Always the pro, Herbert Lom could do screen villainy in his sleep, but Ludwig is a character who goes against expectations. Built up as a mysterious, Howard Hughes type control freak, Ludwig is eventually revealed to be a rather pitiful figure, whose only crimes are to try and buy friendships and overindulge those around him. Whereas Vincent Price in the 1964 film was a despicable bastard who thoroughly deserved his comeuppance, Ludwig mainly evokes sympathy when the finger of suspicion falls on him and his paranoid friends turn against him “this party is just a scapegoat, a trap to get us here and kill us off one by one. You’re dying, so the way your sick mind works, we must all die too”.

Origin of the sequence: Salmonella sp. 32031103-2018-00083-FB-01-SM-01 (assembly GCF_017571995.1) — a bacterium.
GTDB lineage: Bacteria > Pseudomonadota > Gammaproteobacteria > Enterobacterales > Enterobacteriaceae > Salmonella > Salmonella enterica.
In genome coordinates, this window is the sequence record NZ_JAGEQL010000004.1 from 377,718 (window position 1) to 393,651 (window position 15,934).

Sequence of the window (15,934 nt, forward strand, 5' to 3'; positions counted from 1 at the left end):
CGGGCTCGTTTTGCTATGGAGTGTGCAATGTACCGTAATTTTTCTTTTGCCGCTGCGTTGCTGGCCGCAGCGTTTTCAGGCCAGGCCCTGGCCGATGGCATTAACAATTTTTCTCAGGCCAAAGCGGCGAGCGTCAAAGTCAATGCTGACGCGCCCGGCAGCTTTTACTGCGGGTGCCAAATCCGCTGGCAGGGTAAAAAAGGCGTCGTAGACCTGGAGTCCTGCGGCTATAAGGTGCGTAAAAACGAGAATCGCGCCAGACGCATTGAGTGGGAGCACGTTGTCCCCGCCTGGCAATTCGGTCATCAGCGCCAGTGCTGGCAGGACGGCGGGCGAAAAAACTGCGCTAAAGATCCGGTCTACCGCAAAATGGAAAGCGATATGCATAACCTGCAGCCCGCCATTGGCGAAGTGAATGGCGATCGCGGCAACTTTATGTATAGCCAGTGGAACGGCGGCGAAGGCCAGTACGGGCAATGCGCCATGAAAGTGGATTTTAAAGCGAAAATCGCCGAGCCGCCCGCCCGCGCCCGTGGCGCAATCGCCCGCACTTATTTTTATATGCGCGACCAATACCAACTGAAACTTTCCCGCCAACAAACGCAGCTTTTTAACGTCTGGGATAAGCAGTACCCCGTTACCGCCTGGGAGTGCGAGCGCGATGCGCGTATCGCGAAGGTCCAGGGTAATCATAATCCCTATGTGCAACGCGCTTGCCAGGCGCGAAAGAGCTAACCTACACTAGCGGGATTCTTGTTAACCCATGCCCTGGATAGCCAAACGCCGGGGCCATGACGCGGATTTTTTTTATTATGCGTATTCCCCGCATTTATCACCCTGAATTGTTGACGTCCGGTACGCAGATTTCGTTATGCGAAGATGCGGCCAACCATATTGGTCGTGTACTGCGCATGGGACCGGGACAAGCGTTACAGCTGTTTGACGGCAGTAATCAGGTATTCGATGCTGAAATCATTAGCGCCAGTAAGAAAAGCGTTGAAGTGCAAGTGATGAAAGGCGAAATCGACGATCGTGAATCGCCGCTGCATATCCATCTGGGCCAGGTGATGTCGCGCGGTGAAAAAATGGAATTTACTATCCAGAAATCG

Considering that Harry Alan Towers began the 1980s with a spate of softcore costume dramas, and continued in a similar vein with the pornographically minded Edge of Sanity, The Masque of the Red Death is surprisingly reserved in that department. While you’d expect everyone at an affluent late 1980s party at a castle to be bed hoping and knee deep in cocaine there is nothing that decadent on the menu at Ludwig’s place. The chief form of excitement being –I kid ye not- a Faberge Easter Egg hunt, surely a slasher movie first when it comes to ways of sending characters off to their deaths. Softcore sex may have fallen out of favour in Harry Alan Towers’ world by this point, but violence was still very much in fashion. No one gets a simple death in this film, hands are hacked off, people are stabbed then have acid thrown in their faces, Ludwig’s pendulum costs one character their head, while another has their skin stretched with metal hooks, Hellraiser-style.